Describe a special place, we asked – somewhere nature thrills you. Sure enough, entrants to the 2022 BBC Countryfile Magazine New Nature Writer of the Year Competition soon filled our inbox with beautiful, lyrical writing. Many, including our winner, celebrated rural places, but some – including our first of three runners-up, Rhiannon Law – described thrilling encounters with nature in urban settings.

Advertisement

Rhiannon lives in Glasgow, where the startling encounter described below took place. Read more about her below. First: her moving entry about the power of nature to lighten a mind weighed down by guilt and to help put problems in perspective.

By the way, not only did Rhiannon also write a highly commended entry in the 2021 competition, she is a talented photographer, too – she even sent us a beautiful shot of the creatures she spotted on the morning that inspired her story.


BBC Countryfile Magazine New Nature Writer of the Year: runner-up 1

Bridging

by Rhiannon Law

Bad news hangs heavy over me, like the tangle of leaf-laden branches partially obscuring the path ahead. Guilt is the crow that bounces behind me, cracking and cawing the reminder of its presence. Thankfully, it only takes a few minutes to walk the length of the football pitch and reach the shadowy river bank that runs along the edge of the park. There is nothing special about this place, but the bridge at its heart provides a shortcut to greener spaces.

I stand halfway across the small structure, only wide enough for two people to pass, rest my elbows on the steel and bury my head for a moment; cold comfort. The usually shallow burn is swollen with recent rainfall, obscuring the human detritus. Although I can't see it, I know that the bright yellow road sign rusting on the river bed says Cogan Rd and the arrow points towards home, a five-minute walk back the way I've just come. The surface current and the salt water in my eyes ensure it is a blur today. Creaking tree limbs emit high pitch squeals when a gust of wind blows through them. As they sway above, the dapples of hot and harsh mid-afternoon sunlight find me; shining searchlights on my arms. I turn to leave. There's no point going for a walk if you're not going to move forward. I must get over it.

A couple of steps away from the end of the bridge, there is an audible splash. I turn to see a male blackbird hurtle past and land on the bank a short distance away, hurling obscenities from his new perch. Looking back up the river to see what has provoked this outburst, there is movement in the water. Something shiny, sodden, shifting out of the river and into the undergrowth. Hopeful. Silence. Nothing. Get over it.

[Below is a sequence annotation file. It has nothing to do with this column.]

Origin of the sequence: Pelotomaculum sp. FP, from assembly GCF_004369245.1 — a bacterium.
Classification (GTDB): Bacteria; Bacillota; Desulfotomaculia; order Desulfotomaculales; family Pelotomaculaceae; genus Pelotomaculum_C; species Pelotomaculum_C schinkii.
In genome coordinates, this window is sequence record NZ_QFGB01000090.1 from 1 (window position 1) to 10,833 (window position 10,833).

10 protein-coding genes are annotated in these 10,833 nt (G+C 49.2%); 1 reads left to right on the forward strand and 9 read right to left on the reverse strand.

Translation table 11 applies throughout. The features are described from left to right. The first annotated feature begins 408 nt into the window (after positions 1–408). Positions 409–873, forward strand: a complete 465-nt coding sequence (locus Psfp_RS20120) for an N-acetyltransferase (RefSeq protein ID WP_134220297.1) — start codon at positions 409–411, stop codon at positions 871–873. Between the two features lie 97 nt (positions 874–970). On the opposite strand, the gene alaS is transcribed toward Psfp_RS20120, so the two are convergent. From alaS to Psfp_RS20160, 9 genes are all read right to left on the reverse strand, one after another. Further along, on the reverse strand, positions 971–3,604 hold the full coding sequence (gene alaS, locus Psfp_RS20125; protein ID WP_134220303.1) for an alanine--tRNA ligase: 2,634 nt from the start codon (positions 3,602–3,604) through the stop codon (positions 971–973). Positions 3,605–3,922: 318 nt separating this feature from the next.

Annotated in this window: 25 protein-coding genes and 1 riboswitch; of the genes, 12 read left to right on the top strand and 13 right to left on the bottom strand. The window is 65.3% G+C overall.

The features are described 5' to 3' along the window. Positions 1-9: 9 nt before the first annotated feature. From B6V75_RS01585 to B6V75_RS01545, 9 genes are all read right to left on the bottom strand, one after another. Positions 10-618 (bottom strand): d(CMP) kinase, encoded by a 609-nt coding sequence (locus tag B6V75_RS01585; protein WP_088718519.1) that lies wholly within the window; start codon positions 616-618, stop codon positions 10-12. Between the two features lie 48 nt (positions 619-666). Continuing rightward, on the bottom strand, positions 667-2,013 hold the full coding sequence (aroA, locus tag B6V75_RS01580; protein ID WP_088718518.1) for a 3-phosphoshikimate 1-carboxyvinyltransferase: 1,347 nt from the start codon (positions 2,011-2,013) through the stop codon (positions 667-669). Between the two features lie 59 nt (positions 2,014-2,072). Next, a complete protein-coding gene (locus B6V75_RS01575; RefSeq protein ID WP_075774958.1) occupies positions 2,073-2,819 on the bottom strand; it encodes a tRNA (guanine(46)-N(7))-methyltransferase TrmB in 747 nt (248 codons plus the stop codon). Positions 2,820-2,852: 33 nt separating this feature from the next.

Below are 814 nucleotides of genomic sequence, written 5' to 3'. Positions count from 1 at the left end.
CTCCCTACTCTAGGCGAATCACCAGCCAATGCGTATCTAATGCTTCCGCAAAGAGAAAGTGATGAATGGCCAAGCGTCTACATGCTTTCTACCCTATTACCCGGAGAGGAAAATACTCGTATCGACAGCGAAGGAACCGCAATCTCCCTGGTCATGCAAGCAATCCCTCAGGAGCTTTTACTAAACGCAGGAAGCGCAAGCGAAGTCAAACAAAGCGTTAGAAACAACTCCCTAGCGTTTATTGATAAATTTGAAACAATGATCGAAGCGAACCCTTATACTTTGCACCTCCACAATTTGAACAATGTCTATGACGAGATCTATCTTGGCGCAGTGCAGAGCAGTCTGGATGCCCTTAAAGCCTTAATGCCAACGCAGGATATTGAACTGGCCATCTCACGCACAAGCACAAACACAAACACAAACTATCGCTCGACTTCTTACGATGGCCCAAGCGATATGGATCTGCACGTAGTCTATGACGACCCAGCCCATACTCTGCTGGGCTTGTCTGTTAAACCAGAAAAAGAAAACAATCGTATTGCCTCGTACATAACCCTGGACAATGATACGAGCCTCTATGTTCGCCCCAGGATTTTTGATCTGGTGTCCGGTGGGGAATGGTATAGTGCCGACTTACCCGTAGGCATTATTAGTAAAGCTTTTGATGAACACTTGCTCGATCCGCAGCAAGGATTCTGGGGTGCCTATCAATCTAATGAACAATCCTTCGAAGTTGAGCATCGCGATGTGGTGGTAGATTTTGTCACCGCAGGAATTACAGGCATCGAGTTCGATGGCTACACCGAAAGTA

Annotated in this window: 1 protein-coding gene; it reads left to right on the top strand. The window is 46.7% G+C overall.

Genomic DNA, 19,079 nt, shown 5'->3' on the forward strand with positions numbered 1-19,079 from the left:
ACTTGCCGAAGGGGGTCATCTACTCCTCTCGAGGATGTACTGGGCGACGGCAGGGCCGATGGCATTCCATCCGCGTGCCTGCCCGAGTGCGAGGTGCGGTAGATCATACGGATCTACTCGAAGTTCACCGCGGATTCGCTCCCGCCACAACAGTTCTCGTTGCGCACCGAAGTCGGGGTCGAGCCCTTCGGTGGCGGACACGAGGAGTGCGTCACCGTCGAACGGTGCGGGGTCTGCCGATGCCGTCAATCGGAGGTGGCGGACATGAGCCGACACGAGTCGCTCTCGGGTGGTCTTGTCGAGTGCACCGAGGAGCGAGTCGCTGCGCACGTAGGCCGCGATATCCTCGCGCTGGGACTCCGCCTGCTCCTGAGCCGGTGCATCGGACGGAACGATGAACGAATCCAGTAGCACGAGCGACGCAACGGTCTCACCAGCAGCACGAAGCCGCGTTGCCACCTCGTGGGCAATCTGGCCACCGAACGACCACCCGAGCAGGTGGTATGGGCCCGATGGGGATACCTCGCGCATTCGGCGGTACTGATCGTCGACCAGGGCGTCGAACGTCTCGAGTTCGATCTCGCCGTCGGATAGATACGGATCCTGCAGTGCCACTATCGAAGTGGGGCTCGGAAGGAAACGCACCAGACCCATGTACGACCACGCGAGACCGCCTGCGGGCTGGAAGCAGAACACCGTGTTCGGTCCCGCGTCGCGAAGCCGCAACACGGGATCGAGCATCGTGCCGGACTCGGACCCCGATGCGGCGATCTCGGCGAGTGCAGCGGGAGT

More like this

I am making my way towards the road ahead when there is a commotion in the bushes, and the branches nearest the river shake violently. In my head, I quickly run through the lineup of local wildlife suspects large enough to rouse this kind of ruckus. Maybe a dog is running loose. Then more than one brown body glistens in the greenery. A familiar face pops up from the water. It's a whiskered wonder from books and TV programmes but never seen in the flesh before. They are otters – a mother with two cubs. I have waited many years to see just one and a whole family have arrived.

having yearned for this moment, I find myself woefully unprepared for the adrenaline rush. I am holding my breath, fearful that simply exhaling will prove the otters to be a mirage

Cleaner water has meant that you can get lucky and spot an otter in Glasgow, but they still have a somewhat mythical quality. Someone always knows someone else who's seen them. Too nervous to walk alone in the city at dawn or dusk, crepuscular creatures like these usually elude me. So, having yearned for this moment, I find myself woefully unprepared for the adrenaline rush. I am holding my breath, fearful that simply exhaling will prove the otters to be a mirage.

No, they are real. Emerging from the shelter of the bank, they swim confidently against the current towards the bridge. The female watches me calmly while her babies swim circles around her. The smallest cub paddles to her back and climbs aboard, its head appearing on top of hers. The battle for king of the castle begins, and the siblings quickly submerge their mother with their antics. After a couple of minutes of frolicking together, she decides that playtime - and our encounter - is over. They dive in unison. Ten out of ten for synchronisation. Their chocolate bodies melt into the river and become indistinguishable shapes flowing downstream while a lump surfaces in my throat. One sob shudders from my chest. Then more come in waves, crashing through me. Surprise. Joy. Release. I struggle to get over it.

A pair of otters surface in a Glasgow river
Rhiannon had time to photograph the otters she saw that morning – here they are!